Hysteria's Affects in ‘The Yellow Wallpaper’ by Charlotte Perkins Gilman

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During our time in class, we have had the opportunity to study ‘The Yellow Wallpaper’, a short novel written by Charlotte Perkins Gilman; A popular feminist during the Victorian era. The story was first published in the 1892 issue of ‘The New England Magazine’. Gilman was born July 3rd 1860 and died August 17th 1935. She married Charles Walter Stetson in 1884. Her postnatal depression led up to her divorce in 1888.

As it was for nearly all women in the Victorian era, Gilman was told she was suffering from hysteria. This is then reflected in the novel, when the protagonist mentions how her ‘condition is worsening’. In fact, the novel is very didactic, as it shows how poorly women were treated in the Victorian era. She took her problems to a recommended to physician. She was told to abandon her love of writing and was made house-bound. This nearly drove her insane.

Her cure was 'The Yellow Wallpaper'. In lots of ways, the story is more non fiction than fiction, as it tells us how badly women were treated, and how insignificant the women were.

The setting is a feature that instantly shows the genre of the novel. It is clear to any reader that this novel has a gothic setting. For example, the quote, “A colonial mansion, a hereditary estate, I would say a haunted house.” First of all, the word hereditary is often used in gothic novels because of its meaning; the passing of sins. The word hereditary, when used in 'The Yellow Wallpaper' can be very ambiguous as the two meanings could fit easily into the story. This helps prove our point that the novel fits into the gothic tradition as ambiguity is popular amongst gothic pieces.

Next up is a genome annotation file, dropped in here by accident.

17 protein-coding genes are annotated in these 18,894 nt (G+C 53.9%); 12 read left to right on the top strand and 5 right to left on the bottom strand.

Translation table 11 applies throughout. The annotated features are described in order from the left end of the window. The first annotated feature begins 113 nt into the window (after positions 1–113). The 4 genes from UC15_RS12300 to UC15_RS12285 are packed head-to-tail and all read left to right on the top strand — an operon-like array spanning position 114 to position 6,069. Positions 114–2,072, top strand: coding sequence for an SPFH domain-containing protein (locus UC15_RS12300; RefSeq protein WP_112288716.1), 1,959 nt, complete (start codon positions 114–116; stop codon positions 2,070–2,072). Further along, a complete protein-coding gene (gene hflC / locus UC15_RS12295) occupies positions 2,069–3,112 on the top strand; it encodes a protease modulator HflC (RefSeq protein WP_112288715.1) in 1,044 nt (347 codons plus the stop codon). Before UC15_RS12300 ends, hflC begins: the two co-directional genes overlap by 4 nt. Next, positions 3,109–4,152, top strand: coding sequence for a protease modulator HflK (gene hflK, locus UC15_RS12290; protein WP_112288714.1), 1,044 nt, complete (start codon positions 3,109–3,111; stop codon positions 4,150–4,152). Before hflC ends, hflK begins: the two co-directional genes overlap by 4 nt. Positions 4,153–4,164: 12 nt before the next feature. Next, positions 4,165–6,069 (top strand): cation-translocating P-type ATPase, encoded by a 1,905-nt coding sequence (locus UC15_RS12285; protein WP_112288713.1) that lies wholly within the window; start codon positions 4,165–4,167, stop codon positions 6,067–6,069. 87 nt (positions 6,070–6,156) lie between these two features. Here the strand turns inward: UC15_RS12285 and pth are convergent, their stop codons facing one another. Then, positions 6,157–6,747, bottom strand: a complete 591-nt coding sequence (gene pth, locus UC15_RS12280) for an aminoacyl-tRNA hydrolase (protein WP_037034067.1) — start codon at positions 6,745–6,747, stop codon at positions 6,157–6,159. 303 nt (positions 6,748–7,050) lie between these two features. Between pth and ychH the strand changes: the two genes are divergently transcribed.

This quote also has even more gothic traits. An obvious one, even so, it still shows signs that t...

... middle of paper ... she has done wrong. A quote to back up my suggestion is “there is a recurrent spot where the pattern lolls like a broken and two bulbous eyes staring it you upside down.” A broken neck could suggest suicide. It is not clear that it is the protagonist who has the “broken neck” but it is a likely outcome. This links to the question “does ‘The Yellow Wallpaper’ fit into the gothic tradition” as religious things are used a lot in gothic pieces.

There are a variety of interpretations for the movement behind the wallpaper. My personal interpretation is that the wallpaper represents the protagonist, and how she is symbolically trapped by her own marriage, and she has no freedom. Another interpretation is how, at night time, the front of the pattern can be seen as bars, and yet still the woman behind is visible; therefore looking like the woman behind is imprisoned.

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